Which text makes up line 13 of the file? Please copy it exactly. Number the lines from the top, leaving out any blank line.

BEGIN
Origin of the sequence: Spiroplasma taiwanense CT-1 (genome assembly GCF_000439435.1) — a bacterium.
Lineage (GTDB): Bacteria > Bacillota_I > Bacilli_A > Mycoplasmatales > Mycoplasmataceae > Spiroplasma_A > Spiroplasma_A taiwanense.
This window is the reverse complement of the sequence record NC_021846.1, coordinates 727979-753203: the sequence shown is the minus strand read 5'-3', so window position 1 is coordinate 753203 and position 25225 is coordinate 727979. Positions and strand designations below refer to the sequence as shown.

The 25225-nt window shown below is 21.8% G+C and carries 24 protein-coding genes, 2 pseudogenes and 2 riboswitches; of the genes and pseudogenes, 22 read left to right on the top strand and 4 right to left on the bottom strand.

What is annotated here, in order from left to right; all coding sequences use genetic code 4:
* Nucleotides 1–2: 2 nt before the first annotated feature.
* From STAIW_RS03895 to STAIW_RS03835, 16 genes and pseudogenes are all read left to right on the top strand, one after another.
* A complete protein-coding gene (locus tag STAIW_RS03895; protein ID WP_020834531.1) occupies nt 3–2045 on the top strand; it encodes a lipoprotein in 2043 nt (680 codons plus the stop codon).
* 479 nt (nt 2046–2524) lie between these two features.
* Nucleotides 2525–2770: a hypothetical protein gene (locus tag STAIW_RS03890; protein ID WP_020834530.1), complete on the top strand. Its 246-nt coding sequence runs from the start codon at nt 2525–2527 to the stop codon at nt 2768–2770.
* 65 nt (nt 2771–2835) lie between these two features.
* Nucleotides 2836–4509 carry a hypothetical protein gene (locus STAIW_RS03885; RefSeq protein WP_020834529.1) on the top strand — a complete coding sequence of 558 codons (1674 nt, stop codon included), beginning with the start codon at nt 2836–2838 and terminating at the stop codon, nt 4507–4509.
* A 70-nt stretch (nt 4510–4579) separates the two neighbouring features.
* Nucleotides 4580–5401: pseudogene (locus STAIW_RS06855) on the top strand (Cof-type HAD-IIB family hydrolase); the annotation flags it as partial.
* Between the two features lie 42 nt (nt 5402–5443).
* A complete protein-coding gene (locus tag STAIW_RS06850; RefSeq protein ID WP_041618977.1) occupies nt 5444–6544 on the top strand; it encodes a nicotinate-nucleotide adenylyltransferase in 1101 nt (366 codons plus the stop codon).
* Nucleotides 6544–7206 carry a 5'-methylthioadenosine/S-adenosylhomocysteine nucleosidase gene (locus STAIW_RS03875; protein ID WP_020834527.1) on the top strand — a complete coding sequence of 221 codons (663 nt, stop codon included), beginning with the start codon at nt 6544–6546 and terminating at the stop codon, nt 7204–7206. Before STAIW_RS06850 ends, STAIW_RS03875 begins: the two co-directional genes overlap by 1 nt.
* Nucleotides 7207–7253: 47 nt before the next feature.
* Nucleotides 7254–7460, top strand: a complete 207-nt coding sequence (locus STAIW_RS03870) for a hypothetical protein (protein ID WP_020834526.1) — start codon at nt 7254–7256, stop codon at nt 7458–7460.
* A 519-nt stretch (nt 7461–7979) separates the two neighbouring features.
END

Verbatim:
* A 70-nt stretch (nt 4510–4579) separates the two neighbouring features.